During a local security check performed by nessus on a Linux Mint Qiana 17 LTS system, even if the host is perfectly updated, I have found 34 vulnerabilities about the kernel.
USN-2946-1 ( CVE-2015-8812, CVE-2016-2085, CVE-2016-2550, CVE-2016-2847 )
USN-3018-1 ( CVE-2016-4482, CVE-2016-4565, CVE-2016-4569, CVE-2016-4578, CVE-2016-4580, CVE-2016-4913, CVE-2016-4997, CVE-2016-4998 )
USN-2359-1 ( CVE-2014-3601, CVE-2014-5077, CVE-2014-5471, CVE-2014-5472 )
All these vulnerabilities belong to the current installed kernel version: linux-image-3.13.0-24-generic_3.13.0-24.47
Linux mint is based on Ubuntu 14.04 LTS. But Ubuntu 14.04 LTS seems to use linux-image-3.13.0-96-generic.
I know that Ubuntu backport security patch, so the kernel version main number stay unchanged but the vulnerabilities are fixed.
If I'm correct when you have a vulnerability publicly exposed about linux-kernel 3.X.Y, linux make a version 3.X.Z and Ubuntu put the patch in the version 3.X.Y-1 (right?).
So If you are using linux kernel 3.13.0-24 but the last version is 3.13.0-96, you are missing all the security patches made by Canonical.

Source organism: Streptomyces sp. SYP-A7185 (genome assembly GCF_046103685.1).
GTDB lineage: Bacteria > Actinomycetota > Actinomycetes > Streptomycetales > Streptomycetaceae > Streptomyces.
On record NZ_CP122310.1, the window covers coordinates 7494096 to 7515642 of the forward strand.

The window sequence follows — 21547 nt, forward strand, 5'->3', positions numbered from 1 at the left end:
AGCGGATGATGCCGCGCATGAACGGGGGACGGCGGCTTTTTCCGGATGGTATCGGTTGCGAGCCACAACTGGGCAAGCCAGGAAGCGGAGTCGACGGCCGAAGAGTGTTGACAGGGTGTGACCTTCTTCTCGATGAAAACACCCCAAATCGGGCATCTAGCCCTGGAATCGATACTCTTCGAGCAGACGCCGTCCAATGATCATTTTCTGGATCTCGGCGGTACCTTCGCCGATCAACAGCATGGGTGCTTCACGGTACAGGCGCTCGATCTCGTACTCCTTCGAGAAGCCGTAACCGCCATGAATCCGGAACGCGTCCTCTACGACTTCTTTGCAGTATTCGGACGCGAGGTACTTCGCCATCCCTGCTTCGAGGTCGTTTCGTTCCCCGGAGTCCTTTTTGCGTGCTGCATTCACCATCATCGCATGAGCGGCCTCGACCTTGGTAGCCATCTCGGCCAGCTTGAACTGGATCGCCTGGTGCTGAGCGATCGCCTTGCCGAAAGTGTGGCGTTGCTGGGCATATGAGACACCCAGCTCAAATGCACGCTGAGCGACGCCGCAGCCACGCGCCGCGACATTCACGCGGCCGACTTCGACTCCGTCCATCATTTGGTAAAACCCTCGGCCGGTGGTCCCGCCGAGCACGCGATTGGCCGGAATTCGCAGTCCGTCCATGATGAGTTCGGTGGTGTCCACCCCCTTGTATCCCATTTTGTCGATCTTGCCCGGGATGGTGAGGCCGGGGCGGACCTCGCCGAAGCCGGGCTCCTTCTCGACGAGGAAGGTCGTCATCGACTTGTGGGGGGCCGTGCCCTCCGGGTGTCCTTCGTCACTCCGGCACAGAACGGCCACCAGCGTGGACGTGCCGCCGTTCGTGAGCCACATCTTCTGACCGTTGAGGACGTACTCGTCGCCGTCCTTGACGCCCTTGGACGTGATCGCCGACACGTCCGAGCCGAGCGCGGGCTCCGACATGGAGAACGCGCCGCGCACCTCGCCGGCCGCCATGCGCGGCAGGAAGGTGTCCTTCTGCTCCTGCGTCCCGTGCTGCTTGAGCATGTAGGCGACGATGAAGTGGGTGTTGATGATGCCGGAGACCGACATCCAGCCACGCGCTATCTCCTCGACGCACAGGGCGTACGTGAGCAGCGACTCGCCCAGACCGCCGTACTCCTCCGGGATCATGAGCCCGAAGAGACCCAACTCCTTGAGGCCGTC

I have seen that linux-kernel 3.13.0-24 is officially the version supported by Qiana: http://mirror.metrocast.net/linuxmint-packages/list.php?release=Qiana
Qiana (linux mint 17) is a LTS version, so the security patches shall be pushed in the kernel.
My question is not about how to get a secure kernel, I know that I can use linux mint 17.1, 17.2, 18, etc. My question is about "how a LTS mint version can use a known vulnerable version of linux kernel"?
I guess possible answers are:
1. you're wrong the kernel version 3.13.0-24 is not vulnerable
2. Mint backports patches in the kernel without updating the last number (the 'Z' in 3.X.Y-Z)
3. Yes mint use an older version of the kernel without the last security patches backported by Ubuntu so Qiana 17 LTS is full of kernel vuln
Note that nessus was not ready to perform specific Mint local security check, but it detected that the OS is Ubuntu based and make its checks knowing that:
The output of "uname -a" is : Linux Tony-PC 3.13.0-24-generic #47-Ubuntu SMP Fri May 2 23:30:00 UTC 2014 x86_64 x86_64 x86_64 GNU/Linux The remote Debian system is : jessie/sid This is a Ubuntu system Local security checks have been enabled for this host.
We can see that the date of build make some fear. And I have checked all the parameters is the system update: depository list is correct, apt-get update is good, apt-get upgrade is good, apt-get dist-upgrade is good too.
file /boot/vmlinuz*does not have a more up to date kernel than what
uname -areports. Yup?
file /boot/vmlinuz*should give you the version of the kernel file. Yet, if the machine has a short uptime (say, a couple of hours) then it should be using the latest kernel. In other words, when you update the kernel the OS will not automatically switch to it, you need a reboot or an explicit
kexec. I do not have any Mint Quiana, so I cannot check myself, sorry.